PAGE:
Either way, you told your browser to trust the proxy. So it does. An SSL connection is not secure if you start trusting random strangers.

Recommended reading for further information:

  • I believe nowadays browsers don't allow you to click through anymore. You just get stuck...
    – Honey
    Commented Jul 26, 2019 at 23:23
  • @Honey That's not the case in my experience. Or rather, it depends on the reason and the browser. I've clicked through to sites with expired certificates recently in Chrome. On the other hands, HSTS violations typically don't allow click-through. I think the major mobile browsers don't allow click-through. Commented Jul 27, 2019 at 6:12

You can't break https unless you have access to the session symmetric key. In short, https sessions work this way:

  1. Client and server exchange some initial information
  2. Using this information the client is able to authenticate the server, making sure it is trust worth
  3. The client uses the server's public key to send him an encrypted secret
  4. The server decrypts this secret using his private key (only the authenticated server can do that!)
  5. Both the client and the server use the secret to locally generate the session symmetric key
  6. Now they can talk to each other safely because no one else knows their session symmetric key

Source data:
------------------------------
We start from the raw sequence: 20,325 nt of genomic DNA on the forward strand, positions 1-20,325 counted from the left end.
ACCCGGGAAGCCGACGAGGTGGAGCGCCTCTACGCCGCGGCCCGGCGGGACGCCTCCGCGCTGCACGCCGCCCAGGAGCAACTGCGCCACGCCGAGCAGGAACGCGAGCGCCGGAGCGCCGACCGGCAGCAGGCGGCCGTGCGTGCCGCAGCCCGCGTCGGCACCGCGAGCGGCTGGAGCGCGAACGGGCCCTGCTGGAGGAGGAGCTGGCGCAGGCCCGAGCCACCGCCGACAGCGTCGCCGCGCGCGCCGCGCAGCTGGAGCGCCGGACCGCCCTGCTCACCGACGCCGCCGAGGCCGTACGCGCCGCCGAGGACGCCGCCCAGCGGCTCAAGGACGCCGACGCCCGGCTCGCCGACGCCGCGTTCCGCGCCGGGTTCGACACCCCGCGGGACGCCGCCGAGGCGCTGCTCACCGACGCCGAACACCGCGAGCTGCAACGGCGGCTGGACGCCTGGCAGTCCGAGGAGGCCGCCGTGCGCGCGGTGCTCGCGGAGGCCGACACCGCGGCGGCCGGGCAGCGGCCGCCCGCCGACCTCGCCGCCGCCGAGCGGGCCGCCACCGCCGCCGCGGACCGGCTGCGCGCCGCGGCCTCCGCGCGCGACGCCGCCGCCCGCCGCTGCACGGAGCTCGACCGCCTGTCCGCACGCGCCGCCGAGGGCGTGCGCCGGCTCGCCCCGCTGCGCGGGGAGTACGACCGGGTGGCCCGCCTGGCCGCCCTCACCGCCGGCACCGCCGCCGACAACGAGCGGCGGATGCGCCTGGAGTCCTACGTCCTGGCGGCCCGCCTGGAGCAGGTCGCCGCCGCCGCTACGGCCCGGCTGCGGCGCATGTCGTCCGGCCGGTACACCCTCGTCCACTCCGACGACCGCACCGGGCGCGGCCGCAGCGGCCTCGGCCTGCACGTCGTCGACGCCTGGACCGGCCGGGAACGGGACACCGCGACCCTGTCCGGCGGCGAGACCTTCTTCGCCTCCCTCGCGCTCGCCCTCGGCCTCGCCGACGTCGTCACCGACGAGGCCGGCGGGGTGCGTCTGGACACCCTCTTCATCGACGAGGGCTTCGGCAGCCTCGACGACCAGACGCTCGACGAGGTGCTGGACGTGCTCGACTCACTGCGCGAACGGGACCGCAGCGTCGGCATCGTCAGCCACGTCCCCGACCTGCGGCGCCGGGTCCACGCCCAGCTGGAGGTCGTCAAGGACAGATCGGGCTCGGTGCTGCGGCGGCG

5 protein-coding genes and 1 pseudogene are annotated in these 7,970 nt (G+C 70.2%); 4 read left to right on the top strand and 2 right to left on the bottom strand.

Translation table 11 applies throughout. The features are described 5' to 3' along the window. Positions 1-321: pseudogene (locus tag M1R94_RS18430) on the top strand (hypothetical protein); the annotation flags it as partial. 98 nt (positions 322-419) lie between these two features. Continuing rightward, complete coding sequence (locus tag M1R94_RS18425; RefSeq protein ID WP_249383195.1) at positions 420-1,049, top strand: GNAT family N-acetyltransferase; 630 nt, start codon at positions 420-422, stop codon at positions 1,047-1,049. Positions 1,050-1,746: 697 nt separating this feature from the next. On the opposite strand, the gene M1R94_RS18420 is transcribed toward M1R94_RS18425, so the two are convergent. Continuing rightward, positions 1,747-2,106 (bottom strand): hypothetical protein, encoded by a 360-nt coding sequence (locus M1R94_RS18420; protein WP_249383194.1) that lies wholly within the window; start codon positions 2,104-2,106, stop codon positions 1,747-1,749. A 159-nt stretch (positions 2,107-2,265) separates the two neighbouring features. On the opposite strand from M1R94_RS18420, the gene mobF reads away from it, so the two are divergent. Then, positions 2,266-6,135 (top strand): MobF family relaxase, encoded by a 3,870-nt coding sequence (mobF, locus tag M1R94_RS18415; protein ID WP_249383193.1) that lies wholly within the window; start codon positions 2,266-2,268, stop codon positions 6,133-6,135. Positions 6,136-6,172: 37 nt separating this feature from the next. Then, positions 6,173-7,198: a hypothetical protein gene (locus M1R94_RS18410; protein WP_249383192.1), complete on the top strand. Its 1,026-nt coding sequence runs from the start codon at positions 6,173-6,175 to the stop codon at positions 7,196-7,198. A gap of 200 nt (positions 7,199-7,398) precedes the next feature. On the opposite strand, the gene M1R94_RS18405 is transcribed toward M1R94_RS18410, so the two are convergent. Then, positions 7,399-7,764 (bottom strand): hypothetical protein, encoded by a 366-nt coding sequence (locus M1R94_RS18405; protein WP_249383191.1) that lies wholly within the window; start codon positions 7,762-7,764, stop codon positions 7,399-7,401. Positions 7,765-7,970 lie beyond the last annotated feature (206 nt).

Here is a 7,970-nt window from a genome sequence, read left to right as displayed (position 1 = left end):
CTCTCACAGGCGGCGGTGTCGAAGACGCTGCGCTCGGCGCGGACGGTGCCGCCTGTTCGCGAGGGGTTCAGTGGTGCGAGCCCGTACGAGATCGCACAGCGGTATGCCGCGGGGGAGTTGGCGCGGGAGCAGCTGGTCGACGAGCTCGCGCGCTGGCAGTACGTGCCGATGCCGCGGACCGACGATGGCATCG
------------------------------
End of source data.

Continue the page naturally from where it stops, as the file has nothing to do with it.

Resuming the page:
If some how along the way a third party is able to get access to the shared secret he will also be able to generate the session symmetric key and decrypt the communication.

  • @bitmoe: Most likely CharlesProxy comes up in setp 3, providing the client a fake public key instead of the server's authentic public key. Then, CharlesProxy decrypts the secret half-way and encrypts again it using the authentic public key before sending it to the server. Now, all three parties have access to the shared secret and can generate the session symmetric key.
    – Thomas C. G. de Vilhena
    Commented Sep 1, 2012 at 13:49
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    The problem is that step 2 is hard. You need to check if you want to trust the server. SSL is only as strong as your certificate validation. It all comes down to: Do you accept the MitM's certificate as valid. The logic of out current browsers is: Accept if it's signed by a trusted CA or if the user decides to override. Commented Sep 1, 2012 at 13:55
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    @ThomasC.G.deVilhena No, that's not what's going on. In step 1, the client connects to the proxy (that's the definition of the proxy). In step 2, the client accepts the proxy as genuine, that's the hiccup. Commented Sep 1, 2012 at 14:28
  • In step 1, the client is BELIEVING that the server is the proxy. The proxy is the MITM Server-client. The proxy have its own certificate, and the proxy itself is a client to Facebook. Since this proxy is well known by default, Facebook can block it server-side by the way. Client->Proxy have one symmectic key, Proxy->facebook have other symmetric key. And the Proxy itself is a trickedly-trusted CA that can generate certificates on-the-fly for Facebook and all other sites. Next time if your organization told you to use a proxy and to install theirs Root CA, Think TWICE! Commented Aug 15, 2017 at 22:25